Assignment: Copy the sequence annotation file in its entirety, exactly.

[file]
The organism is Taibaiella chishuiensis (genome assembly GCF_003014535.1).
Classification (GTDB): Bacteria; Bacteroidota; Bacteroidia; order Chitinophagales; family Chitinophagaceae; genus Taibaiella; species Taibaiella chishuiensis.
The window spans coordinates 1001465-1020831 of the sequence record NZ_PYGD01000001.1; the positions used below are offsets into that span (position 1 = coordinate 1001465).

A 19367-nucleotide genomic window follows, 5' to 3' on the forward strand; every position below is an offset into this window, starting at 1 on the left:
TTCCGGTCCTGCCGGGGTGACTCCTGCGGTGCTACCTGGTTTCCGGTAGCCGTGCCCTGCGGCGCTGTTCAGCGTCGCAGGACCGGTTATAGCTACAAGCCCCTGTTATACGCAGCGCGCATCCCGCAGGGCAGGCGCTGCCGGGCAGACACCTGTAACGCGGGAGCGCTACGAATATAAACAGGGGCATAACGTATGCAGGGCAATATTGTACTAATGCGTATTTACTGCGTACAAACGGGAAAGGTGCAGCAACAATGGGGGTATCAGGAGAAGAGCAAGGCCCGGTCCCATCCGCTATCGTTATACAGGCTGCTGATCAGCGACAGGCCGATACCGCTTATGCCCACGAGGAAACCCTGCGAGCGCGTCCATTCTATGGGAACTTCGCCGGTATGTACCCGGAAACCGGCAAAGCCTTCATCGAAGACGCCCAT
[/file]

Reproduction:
The organism is Taibaiella chishuiensis (genome assembly GCF_003014535.1).
Classification (GTDB): Bacteria; Bacteroidota; Bacteroidia; order Chitinophagales; family Chitinophagaceae; genus Taibaiella; species Taibaiella chishuiensis.
The window spans coordinates 1001465-1020831 of the sequence record NZ_PYGD01000001.1; the positions used below are offsets into that span (position 1 = coordinate 1001465).

A 19367-nucleotide genomic window follows, 5' to 3' on the forward strand; every position below is an offset into this window, starting at 1 on the left:
TTCCGGTCCTGCCGGGGTGACTCCTGCGGTGCTACCTGGTTTCCGGTAGCCGTGCCCTGCGGCGCTGTTCAGCGTCGCAGGACCGGTTATAGCTACAAGCCCCTGTTATACGCAGCGCGCATCCCGCAGGGCAGGCGCTGCCGGGCAGACACCTGTAACGCGGGAGCGCTACGAATATAAACAGGGGCATAACGTATGCAGGGCAATATTGTACTAATGCGTATTTACTGCGTACAAACGGGAAAGGTGCAGCAACAATGGGGGTATCAGGAGAAGAGCAAGGCCCGGTCCCATCCGCTATCGTTATACAGGCTGCTGATCAGCGACAGGCCGATACCGCTTATGCCCACGAGGAAACCCTGCGAGCGCGTCCATTCTATGGGAACTTCGCCGGTATGTACCCGGAAACCGGCAAAGCCTTCATCGAAGACGCCCAT